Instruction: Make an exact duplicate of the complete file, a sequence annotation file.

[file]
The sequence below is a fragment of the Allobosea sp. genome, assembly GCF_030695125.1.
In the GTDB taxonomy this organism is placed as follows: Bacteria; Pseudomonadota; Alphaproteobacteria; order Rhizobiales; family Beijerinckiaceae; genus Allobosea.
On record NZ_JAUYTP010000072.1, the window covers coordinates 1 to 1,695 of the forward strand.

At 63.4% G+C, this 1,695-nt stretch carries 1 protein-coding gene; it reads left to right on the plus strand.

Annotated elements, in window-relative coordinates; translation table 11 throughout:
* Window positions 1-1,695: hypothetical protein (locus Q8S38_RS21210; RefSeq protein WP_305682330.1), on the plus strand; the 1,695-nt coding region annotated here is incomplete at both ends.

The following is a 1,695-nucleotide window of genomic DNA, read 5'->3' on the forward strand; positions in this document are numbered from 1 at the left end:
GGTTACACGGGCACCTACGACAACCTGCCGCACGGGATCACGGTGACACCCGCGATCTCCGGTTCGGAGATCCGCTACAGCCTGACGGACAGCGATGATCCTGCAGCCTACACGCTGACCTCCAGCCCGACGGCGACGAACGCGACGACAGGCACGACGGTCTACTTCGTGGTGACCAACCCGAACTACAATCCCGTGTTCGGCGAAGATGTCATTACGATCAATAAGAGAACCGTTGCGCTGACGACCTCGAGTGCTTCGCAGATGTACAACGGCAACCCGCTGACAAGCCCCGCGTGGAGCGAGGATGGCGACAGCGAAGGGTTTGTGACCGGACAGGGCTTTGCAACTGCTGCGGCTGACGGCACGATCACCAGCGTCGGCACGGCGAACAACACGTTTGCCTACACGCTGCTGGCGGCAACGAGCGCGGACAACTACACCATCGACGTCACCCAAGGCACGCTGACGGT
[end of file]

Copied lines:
The sequence below is a fragment of the Allobosea sp. genome, assembly GCF_030695125.1.
In the GTDB taxonomy this organism is placed as follows: Bacteria; Pseudomonadota; Alphaproteobacteria; order Rhizobiales; family Beijerinckiaceae; genus Allobosea.
On record NZ_JAUYTP010000072.1, the window covers coordinates 1 to 1,695 of the forward strand.

At 63.4% G+C, this 1,695-nt stretch carries 1 protein-coding gene; it reads left to right on the plus strand.

Annotated elements, in window-relative coordinates; translation table 11 throughout:
* Window positions 1-1,695: hypothetical protein (locus Q8S38_RS21210; RefSeq protein WP_305682330.1), on the plus strand; the 1,695-nt coding region annotated here is incomplete at both ends.

The following is a 1,695-nucleotide window of genomic DNA, read 5'->3' on the forward strand; positions in this document are numbered from 1 at the left end:
GGTTACACGGGCACCTACGACAACCTGCCGCACGGGATCACGGTGACACCCGCGATCTCCGGTTCGGAGATCCGCTACAGCCTGACGGACAGCGATGATCCTGCAGCCTACACGCTGACCTCCAGCCCGACGGCGACGAACGCGACGACAGGCACGACGGTCTACTTCGTGGTGACCAACCCGAACTACAATCCCGTGTTCGGCGAAGATGTCATTACGATCAATAAGAGAACCGTTGCGCTGACGACCTCGAGTGCTTCGCAGATGTACAACGGCAACCCGCTGACAAGCCCCGCGTGGAGCGAGGATGGCGACAGCGAAGGGTTTGTGACCGGACAGGGCTTTGCAACTGCTGCGGCTGACGGCACGATCACCAGCGTCGGCACGGCGAACAACACGTTTGCCTACACGCTGCTGGCGGCAACGAGCGCGGACAACTACACCATCGACGTCACCCAAGGCACGCTGACGGT